I may have mentioned a fellow by the name of Dave Williams (maybe not here — I know I've mentioned him in interviews, at least). The guy came at me out of the blue a few years back via a mutual friend, and asked me to check out some skiffy prose he was working on1. His descriptions were great; his mood and atmosphere were perfect. His pacing kind of sucked, and what's with these chains on a prison ship on Titan? We can ship our evildoers all the way to the outer solar system but leg-irons are the best we can do for prisoner restraint?

Anyhow, Dave was a diamond in the rough but a diamond nonetheless, so we got to hanging out and mutual critiquing. At the time he was one of those jet-setting corporate whores, and whenever he was in town he'd take me out and get me drunk and expense everything to The Man, which made us both feel good. And he never stopped writing. And he never stopped getting better at it. I really should have seen those signs, and stopped him while I had the chance.

Because then the fucker quit his high-paying job, started writing full-time, and right out of the gate sold a trilogy to Bantam Spectra for a figure that made me stop calling him "Dave" and start calling him "Fucking Bastard" (in the friendliest possible way, of course). The first volume is The Mirrored Heavens, it's coming out in May, and you'd never know by reading it that ol' FB ever had any kind of problem with pacing.

But I hate him even more now. Because he always liked the approach to book promotion — the whole alternate-reality-fly-on-the-wall approach — and he decided to steal adopt it to serve up the insanely-detailed backstory that informs his own world. (The draft of MH that I read came backloaded with all manner of technical appendices and historical timelines — think Dune, or Lord of the Rings — but apparently they got cut from the final edition.)

Except Dave did it better than me. Hired professional artists and webweavers to implement his ideas, instead of cobbling everything together in self-taught html. I note, a bit defensively, that my interactive geopolitical map offers more in the way of arcane region-specific details than his, at least. And his pages all come with little Amazon links imploring you to buy the book, which kind of compromises the spying-on-reality illusion if you ask me. But man, it's so much cleaner, so much more professional-looking. The art is outstanding. The military hardware and technical specs take my breath away. And this is only the first incarnation of the damn thing; who knows how deep his world will go when he's had a decade to build it?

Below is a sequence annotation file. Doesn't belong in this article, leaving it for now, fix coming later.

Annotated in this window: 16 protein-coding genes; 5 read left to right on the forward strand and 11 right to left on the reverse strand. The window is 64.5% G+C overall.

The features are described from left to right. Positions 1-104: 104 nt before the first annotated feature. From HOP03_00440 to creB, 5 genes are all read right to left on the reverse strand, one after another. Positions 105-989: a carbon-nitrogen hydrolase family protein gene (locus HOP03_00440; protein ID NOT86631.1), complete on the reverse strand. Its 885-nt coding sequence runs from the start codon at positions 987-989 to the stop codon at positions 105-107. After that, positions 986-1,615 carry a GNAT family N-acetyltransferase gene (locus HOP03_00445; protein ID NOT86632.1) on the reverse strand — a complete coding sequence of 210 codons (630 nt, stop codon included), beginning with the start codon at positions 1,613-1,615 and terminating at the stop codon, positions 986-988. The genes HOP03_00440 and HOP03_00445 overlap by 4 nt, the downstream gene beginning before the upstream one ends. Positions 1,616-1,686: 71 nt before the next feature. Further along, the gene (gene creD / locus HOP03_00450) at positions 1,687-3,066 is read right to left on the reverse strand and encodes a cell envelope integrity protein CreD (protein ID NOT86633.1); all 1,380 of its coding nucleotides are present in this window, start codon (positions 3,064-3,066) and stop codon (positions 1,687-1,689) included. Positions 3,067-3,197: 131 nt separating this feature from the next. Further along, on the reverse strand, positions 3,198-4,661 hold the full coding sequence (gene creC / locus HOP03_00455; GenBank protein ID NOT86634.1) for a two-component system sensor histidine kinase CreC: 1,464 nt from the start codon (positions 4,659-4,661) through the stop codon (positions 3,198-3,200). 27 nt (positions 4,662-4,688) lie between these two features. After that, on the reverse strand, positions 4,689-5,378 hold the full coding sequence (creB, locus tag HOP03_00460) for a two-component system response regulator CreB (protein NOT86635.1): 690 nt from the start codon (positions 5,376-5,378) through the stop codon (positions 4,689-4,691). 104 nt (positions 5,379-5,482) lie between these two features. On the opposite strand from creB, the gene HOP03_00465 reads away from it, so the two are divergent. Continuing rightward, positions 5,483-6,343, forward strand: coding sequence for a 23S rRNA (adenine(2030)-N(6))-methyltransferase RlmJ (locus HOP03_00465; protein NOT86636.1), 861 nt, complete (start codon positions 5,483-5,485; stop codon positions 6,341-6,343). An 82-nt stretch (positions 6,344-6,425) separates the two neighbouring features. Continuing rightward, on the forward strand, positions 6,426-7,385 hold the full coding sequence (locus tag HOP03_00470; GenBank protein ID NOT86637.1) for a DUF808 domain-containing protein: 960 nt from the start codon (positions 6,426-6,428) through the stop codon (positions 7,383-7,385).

Anyhow, it's right here. Go and marvel. I am equal parts honored that FB took inspiration from my own efforts, and pissed that he surpassed them so, but the rest of you are more mature than me so you can just stand in awe at the thought and talent that went into that delivery platform.

And who knows? Maybe this is the kick in the ass I need to start contemplating my own upgrades...

1 Note to aspiring writers in search of feedback; the mutual friend was key. I obviously can't afford to invest time in everyone who might approach me with a manuscript in hand. (The only exceptions to this would involve unsolicited work that's distinctly better than my own, and then only because I'd appreciate the heads-up; it'll give me a chance to use my professional connections to crush the competition before it gets too strong.)


Saturday, September 1, 2007

The End of the Rainbow

Rainbows End took home the Hugo, coming from behind to unseat Novik's Dragon opus in the fourth round. Congratulations to Vernor Vinge; the first story I ever read by the man was "Bookworm, Run!", back in the mid seventies — it actually first ran in 1966, from Analog — and after forty years in the business, the dude still has it. If my stuff proves to have half the legs, I'll have done well.

Judging by these results, though, that may be doubtful. It wasn't even close; Blindsight started in last place and suffered a quick and violent death. I was not surprised that it didn't win, but I was surprised at how poorly it did. I thought it would at least come in ahead of the Flynn — not because I thought it was a better book by any means, but simply because I haven't seen much Eifelheim-related buzz online. But Blindsight did even worse than I expected. In future I should probably dial down that sunny optimism for which I am so well-known.

It's a shame from a pure story perspective, though. After the difficult pregnancy, the painful birth, the neglected childhood — wouldn't it have been cool if my stunted baby could've come from behind and scaled the heights in true Hollywood fashion? Wouldn't that have made a heartwarming little in-your-face, bitch! kinda story?

Ah well. At least I kicked "No Award"'s Ass.

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Monday, July 16, 2007

Guest Stars

Today we take time to honour the works of others, especially when such works reflect well on me in some way. First up is this cool rendition of Lenie Clarke, rendered by one Brian Prince (who quite needlessly apologises for its "hastiness"). I love the look and the apocalyptic mood of this piece. I even like the not-exactly-according-to-canon cleavage, and have given it a permanent home over in the gallery.